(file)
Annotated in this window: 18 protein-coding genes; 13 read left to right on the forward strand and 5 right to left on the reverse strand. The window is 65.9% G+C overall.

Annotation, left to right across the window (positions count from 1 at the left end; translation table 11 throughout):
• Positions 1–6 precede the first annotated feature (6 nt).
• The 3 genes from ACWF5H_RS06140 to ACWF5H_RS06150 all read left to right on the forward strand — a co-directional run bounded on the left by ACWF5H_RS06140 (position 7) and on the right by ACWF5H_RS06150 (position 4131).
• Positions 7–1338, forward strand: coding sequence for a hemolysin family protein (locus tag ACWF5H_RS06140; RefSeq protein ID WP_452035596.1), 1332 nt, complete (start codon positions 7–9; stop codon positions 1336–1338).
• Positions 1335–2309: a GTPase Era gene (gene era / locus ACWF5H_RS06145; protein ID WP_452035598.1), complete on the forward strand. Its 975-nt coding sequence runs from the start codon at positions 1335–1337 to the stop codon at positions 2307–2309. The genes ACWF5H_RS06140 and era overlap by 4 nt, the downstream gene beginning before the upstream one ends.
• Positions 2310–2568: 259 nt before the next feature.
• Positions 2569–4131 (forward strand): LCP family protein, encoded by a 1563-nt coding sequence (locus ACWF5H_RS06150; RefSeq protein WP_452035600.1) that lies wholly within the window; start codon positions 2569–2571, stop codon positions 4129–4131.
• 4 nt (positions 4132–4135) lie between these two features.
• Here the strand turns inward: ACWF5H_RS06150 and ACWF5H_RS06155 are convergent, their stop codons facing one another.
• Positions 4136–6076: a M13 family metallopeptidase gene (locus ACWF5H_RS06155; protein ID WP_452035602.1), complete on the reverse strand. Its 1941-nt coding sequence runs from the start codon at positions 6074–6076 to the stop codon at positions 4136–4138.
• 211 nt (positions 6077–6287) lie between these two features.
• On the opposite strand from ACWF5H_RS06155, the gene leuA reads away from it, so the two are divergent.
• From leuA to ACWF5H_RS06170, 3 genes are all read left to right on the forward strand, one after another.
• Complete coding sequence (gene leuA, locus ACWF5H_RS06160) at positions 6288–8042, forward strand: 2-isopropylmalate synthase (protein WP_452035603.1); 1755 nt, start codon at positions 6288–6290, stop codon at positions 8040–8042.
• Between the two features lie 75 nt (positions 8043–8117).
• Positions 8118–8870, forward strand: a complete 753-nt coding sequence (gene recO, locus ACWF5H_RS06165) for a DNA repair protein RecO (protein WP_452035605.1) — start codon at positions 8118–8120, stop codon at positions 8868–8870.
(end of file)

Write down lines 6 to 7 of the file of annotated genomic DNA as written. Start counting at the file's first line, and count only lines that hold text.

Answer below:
• Positions 1335–2309: a GTPase Era gene (gene era / locus ACWF5H_RS06145; protein ID WP_452035598.1), complete on the forward strand. Its 975-nt coding sequence runs from the start codon at positions 1335–1337 to the stop codon at positions 2307–2309. The genes ACWF5H_RS06140 and era overlap by 4 nt, the downstream gene beginning before the upstream one ends.
• Positions 2310–2568: 259 nt before the next feature.